Most movie theaters are not designed for good viewing. With all the space in a movie theater auditorium, expensive technology, utilities, cleaning and maintenance, and all the other costs, theaters drive attendance to sell the most tickets and cover their overhead. By default, most seats are terrible.

If you walk into any screening room in any big studio in Hollywood it looks nothing like a commercial movie theater. The designers, producers, directors and various other production professionals know the secrets of good and bad theaters. They only go to specific theaters and they always know in a few seconds if a theater is good or not. But do you?

I’m going to teach you the ten secrets of the movie gurus so you can find the best theater in your area and always have a great movie experience.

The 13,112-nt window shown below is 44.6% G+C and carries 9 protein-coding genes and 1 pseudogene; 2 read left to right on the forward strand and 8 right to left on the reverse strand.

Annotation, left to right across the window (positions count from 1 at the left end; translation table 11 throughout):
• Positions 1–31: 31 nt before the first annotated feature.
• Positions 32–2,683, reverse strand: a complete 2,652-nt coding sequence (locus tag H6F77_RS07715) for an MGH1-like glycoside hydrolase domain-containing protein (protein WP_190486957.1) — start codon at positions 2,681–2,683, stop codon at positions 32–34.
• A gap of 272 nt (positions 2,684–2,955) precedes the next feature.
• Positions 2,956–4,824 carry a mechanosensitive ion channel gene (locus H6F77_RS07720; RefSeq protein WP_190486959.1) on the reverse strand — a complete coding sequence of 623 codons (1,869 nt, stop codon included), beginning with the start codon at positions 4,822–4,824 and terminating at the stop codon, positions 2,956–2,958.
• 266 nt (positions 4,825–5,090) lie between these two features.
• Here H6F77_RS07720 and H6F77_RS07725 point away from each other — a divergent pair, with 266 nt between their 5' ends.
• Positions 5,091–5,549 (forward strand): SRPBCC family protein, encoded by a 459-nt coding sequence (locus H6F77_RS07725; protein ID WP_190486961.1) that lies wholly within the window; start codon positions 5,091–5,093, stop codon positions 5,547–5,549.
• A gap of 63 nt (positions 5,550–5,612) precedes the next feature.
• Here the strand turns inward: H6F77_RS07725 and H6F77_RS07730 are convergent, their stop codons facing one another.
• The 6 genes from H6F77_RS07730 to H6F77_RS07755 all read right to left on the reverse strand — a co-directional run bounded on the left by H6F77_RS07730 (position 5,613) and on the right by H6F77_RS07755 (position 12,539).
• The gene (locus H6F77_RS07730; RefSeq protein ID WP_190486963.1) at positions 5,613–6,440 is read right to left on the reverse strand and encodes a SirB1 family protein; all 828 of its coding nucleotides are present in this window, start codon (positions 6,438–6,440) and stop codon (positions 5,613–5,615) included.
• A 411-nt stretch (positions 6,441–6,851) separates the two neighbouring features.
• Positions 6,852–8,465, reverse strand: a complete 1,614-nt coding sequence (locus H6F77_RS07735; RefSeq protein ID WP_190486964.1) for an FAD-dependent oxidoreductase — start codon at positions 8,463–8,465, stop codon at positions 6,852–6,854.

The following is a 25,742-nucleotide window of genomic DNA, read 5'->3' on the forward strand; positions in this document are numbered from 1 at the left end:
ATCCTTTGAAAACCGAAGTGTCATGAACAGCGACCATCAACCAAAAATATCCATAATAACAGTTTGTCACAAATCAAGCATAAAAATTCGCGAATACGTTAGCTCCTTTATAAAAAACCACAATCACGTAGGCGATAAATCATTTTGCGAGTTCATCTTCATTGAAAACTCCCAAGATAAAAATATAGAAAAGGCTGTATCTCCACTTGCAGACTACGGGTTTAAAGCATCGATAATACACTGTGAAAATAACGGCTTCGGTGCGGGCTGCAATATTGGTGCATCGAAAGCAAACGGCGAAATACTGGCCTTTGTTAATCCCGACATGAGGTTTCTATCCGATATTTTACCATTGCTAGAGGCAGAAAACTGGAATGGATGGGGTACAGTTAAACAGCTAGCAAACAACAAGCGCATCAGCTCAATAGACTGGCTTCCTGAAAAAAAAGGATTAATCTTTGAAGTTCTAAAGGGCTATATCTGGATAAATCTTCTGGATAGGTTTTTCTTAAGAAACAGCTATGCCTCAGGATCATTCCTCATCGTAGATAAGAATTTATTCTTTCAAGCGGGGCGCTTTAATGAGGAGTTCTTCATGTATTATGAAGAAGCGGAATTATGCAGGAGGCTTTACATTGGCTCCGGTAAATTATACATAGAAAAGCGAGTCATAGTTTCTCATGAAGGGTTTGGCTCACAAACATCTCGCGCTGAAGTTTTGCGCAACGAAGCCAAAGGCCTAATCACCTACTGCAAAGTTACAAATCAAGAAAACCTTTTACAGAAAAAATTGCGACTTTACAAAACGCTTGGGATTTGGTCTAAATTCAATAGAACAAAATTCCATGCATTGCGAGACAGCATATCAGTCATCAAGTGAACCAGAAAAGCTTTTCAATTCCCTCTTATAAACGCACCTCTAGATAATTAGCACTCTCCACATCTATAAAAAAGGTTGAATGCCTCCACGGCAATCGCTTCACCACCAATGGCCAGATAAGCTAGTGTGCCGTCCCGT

When insiders go to movies they know the best auditoriums, and can assess a good auditorium in about 1 minute using these secrets.

When the lights are up…
1. get an awesome seat – Look at the seat layout in the auditorium. Are all the seats located within the width of the screen or are they tapered wider so some seats are beyond the edges of the screen?  Are they like a stadium or are they flat? You want a seat nearest the center, about 2 screen heights away. Light is most evenly viewed from the center of the screen, and with the proliferation of silver screens seating position is crucial (used in most auditoriums equipped with 3D; silver screens do not reflect light evenly).  Stadium seating is also best to avoid looking at the back of someone’s head, as long as you are not above/below the screen.